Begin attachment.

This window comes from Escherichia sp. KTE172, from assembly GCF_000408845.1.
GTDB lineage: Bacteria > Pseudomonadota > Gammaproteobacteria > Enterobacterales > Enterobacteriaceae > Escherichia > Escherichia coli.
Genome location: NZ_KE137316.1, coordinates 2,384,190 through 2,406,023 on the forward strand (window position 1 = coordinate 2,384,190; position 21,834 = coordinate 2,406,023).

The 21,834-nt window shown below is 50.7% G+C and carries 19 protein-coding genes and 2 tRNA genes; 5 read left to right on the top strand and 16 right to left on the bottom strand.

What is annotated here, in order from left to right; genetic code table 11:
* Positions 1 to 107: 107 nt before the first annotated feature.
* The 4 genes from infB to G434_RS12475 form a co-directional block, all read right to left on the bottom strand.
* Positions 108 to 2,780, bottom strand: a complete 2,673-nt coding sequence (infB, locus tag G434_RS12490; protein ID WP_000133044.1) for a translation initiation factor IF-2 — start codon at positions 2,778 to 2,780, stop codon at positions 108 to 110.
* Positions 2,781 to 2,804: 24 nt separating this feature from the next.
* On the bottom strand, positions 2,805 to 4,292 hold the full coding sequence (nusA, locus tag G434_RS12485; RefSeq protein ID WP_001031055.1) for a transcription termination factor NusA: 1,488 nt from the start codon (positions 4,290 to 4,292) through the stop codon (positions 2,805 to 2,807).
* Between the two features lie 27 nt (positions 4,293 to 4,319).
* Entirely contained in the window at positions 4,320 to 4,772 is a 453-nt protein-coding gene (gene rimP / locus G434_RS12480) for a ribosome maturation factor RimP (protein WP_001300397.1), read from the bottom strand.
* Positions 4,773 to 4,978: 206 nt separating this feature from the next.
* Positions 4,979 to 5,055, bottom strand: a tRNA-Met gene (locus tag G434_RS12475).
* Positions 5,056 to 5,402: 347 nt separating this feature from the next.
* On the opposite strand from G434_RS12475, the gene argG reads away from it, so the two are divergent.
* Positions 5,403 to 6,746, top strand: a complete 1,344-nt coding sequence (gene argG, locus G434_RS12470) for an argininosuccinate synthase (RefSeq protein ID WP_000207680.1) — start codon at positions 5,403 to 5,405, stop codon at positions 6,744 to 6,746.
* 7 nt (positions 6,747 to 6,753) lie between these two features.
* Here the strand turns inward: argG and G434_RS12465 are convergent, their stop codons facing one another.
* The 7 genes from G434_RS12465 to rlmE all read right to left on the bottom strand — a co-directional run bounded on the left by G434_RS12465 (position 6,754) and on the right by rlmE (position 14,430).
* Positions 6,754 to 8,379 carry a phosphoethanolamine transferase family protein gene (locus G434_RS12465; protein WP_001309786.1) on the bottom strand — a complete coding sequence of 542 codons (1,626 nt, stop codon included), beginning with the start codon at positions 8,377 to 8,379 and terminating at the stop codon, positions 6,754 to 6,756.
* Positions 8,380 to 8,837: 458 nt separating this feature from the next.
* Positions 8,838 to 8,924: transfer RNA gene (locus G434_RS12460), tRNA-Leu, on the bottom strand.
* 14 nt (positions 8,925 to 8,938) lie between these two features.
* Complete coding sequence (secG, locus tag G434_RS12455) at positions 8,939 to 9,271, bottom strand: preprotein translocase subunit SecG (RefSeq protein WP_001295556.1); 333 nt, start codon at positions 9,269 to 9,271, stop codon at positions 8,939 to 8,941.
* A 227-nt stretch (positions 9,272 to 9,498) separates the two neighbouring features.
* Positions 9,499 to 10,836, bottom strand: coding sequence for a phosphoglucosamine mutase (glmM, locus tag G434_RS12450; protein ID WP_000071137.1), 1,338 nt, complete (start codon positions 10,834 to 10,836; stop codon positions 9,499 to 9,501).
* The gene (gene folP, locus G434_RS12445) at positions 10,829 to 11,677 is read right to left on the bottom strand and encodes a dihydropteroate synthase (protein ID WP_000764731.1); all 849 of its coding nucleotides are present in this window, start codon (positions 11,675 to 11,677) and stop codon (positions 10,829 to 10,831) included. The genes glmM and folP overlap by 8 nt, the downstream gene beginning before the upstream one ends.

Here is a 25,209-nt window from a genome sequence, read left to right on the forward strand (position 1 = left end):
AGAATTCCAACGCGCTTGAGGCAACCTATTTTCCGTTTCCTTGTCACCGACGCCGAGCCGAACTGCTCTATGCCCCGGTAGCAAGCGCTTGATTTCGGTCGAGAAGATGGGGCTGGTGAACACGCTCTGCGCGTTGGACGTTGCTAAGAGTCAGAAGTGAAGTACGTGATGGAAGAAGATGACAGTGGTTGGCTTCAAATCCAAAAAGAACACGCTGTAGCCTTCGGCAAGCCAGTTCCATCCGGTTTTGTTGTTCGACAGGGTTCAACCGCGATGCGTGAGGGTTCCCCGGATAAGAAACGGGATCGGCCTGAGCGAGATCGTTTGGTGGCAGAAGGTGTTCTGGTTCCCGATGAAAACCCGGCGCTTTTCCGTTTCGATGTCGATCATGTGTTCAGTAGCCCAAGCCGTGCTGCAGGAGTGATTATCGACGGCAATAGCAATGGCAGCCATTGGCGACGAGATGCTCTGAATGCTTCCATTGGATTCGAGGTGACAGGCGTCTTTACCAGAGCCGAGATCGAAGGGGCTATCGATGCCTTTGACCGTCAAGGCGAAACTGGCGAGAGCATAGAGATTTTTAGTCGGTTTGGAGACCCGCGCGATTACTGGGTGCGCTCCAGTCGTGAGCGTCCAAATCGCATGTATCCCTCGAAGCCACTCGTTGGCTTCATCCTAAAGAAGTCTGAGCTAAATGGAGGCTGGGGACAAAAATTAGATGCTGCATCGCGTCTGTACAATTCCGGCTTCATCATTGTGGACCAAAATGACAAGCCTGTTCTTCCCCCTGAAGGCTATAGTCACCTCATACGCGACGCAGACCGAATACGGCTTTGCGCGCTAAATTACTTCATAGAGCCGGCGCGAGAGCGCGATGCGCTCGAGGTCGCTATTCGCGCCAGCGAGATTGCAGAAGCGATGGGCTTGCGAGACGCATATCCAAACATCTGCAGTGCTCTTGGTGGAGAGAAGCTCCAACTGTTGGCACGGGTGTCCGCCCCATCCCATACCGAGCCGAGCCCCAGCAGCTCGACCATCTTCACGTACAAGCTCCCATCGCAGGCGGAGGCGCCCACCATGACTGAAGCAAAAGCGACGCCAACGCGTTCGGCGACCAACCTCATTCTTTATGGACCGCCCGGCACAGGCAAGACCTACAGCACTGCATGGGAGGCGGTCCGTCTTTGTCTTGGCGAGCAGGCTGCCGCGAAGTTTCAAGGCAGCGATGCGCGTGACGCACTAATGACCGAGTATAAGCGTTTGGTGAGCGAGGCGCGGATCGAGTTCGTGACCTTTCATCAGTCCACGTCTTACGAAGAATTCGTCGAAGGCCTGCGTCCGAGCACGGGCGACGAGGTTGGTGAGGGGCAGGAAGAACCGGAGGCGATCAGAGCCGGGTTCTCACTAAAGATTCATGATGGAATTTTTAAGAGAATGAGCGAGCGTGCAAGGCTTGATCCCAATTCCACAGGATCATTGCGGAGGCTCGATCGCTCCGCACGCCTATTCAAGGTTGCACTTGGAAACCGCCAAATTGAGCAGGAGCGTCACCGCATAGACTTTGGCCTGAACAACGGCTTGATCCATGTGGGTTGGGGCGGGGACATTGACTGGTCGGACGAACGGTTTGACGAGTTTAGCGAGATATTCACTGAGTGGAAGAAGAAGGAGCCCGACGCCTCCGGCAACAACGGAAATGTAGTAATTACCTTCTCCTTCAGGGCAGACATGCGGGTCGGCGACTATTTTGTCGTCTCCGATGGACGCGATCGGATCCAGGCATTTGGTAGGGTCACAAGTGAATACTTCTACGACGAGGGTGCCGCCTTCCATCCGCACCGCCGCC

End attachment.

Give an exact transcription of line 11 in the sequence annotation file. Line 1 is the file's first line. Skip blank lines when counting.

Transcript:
* Between the two features lie 27 nt (positions 4,293 to 4,319).